Krista Kennell/AFP/Getty Images
Los Angeles schools Supt. John Deasy speaks during a press conference at South Region High School #2 in Los Angeles, California February 6, 2012.
An “educational equity” policy the LAUSD school board passed seven years ago may take effect this fall. Critics say the new plan, intended to level the playing field for Latino and Black students, could actually increase their dropout rate.
LAUSD Superintendent John Deasy acknowledges that the University of California won’t accept every graduate from his district, but he wants all of them to qualify for admission.
That’s why at the next board meeting he’ll propose revised graduation requirements for all students starting with the Class of 2016.
Under the new plan, every student must pass a series of courses (the A through G curriculum) required for admission to the Cal State or UC systems. The number of required credits for graduation would drop from 230 units to 180, because LAUSD would eliminate requirements for non-academic classes.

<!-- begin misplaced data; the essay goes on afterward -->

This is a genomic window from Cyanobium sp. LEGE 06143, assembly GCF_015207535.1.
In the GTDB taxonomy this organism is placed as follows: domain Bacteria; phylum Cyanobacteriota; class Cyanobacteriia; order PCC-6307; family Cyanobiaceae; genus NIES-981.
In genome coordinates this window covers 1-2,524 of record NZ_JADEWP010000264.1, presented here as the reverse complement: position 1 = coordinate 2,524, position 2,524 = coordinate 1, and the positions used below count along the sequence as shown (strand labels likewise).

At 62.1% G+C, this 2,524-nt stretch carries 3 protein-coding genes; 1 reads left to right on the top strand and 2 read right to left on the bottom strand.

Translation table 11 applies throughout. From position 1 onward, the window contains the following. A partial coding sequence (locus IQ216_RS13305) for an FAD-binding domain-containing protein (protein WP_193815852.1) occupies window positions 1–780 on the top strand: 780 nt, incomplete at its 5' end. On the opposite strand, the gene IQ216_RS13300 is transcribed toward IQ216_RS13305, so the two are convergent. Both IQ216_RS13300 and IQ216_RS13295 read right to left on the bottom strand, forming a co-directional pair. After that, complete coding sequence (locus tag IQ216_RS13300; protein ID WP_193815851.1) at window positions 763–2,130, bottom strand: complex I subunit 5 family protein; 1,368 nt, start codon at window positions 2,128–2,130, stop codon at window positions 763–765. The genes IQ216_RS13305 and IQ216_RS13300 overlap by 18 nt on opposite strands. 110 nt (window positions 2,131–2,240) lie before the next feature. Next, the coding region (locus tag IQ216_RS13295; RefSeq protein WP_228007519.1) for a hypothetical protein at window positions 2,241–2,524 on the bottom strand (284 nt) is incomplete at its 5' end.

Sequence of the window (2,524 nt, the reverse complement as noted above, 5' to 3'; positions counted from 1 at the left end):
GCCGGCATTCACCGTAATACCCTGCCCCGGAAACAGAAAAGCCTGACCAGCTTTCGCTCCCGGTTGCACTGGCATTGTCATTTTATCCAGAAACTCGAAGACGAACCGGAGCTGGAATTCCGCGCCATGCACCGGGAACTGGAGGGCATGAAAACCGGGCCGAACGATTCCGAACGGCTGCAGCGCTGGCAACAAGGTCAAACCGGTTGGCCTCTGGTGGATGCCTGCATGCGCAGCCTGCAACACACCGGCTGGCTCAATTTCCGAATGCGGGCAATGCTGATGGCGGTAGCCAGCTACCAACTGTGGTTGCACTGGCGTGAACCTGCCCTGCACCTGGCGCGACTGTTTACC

The superintendent says this would give students greater opportunity to pass classes with at least a C (the new threshold for class credit).
Several school board members strongly oppose Deasy’s new plan, saying it sets too high a bar for most students in the district. Only 15 percent of last year’s graduating class passed the A-G core with a C average or better.
But the superintendent maintains that it’s the school system’s duty to deliver college-ready and career-ready adults.
The school board meets on Tuesday.